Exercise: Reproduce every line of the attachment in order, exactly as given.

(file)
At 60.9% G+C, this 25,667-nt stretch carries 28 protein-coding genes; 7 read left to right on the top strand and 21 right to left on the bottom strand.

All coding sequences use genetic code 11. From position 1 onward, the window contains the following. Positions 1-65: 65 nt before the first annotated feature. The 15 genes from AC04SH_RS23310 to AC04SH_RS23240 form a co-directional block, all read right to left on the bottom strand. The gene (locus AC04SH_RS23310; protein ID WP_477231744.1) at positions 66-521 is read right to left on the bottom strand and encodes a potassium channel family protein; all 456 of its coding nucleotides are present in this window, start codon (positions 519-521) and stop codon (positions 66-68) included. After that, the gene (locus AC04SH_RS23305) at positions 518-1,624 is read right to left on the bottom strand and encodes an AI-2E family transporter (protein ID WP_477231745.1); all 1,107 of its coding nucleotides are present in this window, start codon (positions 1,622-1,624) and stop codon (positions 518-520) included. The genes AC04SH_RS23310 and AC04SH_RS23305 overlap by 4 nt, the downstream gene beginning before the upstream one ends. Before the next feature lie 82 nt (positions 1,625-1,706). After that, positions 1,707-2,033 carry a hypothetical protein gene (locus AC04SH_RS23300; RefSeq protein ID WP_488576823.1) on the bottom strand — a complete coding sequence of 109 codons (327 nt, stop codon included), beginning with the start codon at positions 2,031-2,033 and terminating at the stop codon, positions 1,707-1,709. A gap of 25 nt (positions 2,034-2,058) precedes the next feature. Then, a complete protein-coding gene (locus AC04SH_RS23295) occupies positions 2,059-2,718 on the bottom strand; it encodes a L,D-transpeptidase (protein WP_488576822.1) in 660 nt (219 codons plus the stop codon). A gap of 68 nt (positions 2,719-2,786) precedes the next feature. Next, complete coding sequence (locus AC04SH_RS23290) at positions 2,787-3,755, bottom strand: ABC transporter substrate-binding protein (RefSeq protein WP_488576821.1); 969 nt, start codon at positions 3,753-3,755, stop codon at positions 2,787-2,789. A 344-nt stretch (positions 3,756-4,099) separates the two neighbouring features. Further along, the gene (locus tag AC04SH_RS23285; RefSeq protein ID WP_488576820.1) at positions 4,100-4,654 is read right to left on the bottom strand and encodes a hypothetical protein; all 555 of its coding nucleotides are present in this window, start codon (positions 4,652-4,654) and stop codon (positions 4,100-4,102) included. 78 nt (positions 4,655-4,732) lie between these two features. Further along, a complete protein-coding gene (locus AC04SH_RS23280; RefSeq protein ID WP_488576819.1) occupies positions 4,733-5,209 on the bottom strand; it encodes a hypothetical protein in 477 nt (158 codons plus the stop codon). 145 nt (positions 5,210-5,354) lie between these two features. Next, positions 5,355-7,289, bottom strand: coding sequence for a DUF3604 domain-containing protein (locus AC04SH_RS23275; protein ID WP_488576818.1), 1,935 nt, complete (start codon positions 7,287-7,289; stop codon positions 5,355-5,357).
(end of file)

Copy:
At 60.9% G+C, this 25,667-nt stretch carries 28 protein-coding genes; 7 read left to right on the top strand and 21 right to left on the bottom strand.

All coding sequences use genetic code 11. From position 1 onward, the window contains the following. Positions 1-65: 65 nt before the first annotated feature. The 15 genes from AC04SH_RS23310 to AC04SH_RS23240 form a co-directional block, all read right to left on the bottom strand. The gene (locus AC04SH_RS23310; protein ID WP_477231744.1) at positions 66-521 is read right to left on the bottom strand and encodes a potassium channel family protein; all 456 of its coding nucleotides are present in this window, start codon (positions 519-521) and stop codon (positions 66-68) included. After that, the gene (locus AC04SH_RS23305) at positions 518-1,624 is read right to left on the bottom strand and encodes an AI-2E family transporter (protein ID WP_477231745.1); all 1,107 of its coding nucleotides are present in this window, start codon (positions 1,622-1,624) and stop codon (positions 518-520) included. The genes AC04SH_RS23310 and AC04SH_RS23305 overlap by 4 nt, the downstream gene beginning before the upstream one ends. Before the next feature lie 82 nt (positions 1,625-1,706). After that, positions 1,707-2,033 carry a hypothetical protein gene (locus AC04SH_RS23300; RefSeq protein ID WP_488576823.1) on the bottom strand — a complete coding sequence of 109 codons (327 nt, stop codon included), beginning with the start codon at positions 2,031-2,033 and terminating at the stop codon, positions 1,707-1,709. A gap of 25 nt (positions 2,034-2,058) precedes the next feature. Then, a complete protein-coding gene (locus AC04SH_RS23295) occupies positions 2,059-2,718 on the bottom strand; it encodes a L,D-transpeptidase (protein WP_488576822.1) in 660 nt (219 codons plus the stop codon). A gap of 68 nt (positions 2,719-2,786) precedes the next feature. Next, complete coding sequence (locus AC04SH_RS23290) at positions 2,787-3,755, bottom strand: ABC transporter substrate-binding protein (RefSeq protein WP_488576821.1); 969 nt, start codon at positions 3,753-3,755, stop codon at positions 2,787-2,789. A 344-nt stretch (positions 3,756-4,099) separates the two neighbouring features. Further along, the gene (locus tag AC04SH_RS23285; RefSeq protein ID WP_488576820.1) at positions 4,100-4,654 is read right to left on the bottom strand and encodes a hypothetical protein; all 555 of its coding nucleotides are present in this window, start codon (positions 4,652-4,654) and stop codon (positions 4,100-4,102) included. 78 nt (positions 4,655-4,732) lie between these two features. Further along, a complete protein-coding gene (locus AC04SH_RS23280; RefSeq protein ID WP_488576819.1) occupies positions 4,733-5,209 on the bottom strand; it encodes a hypothetical protein in 477 nt (158 codons plus the stop codon). 145 nt (positions 5,210-5,354) lie between these two features. Next, positions 5,355-7,289, bottom strand: coding sequence for a DUF3604 domain-containing protein (locus AC04SH_RS23275; protein ID WP_488576818.1), 1,935 nt, complete (start codon positions 7,287-7,289; stop codon positions 5,355-5,357).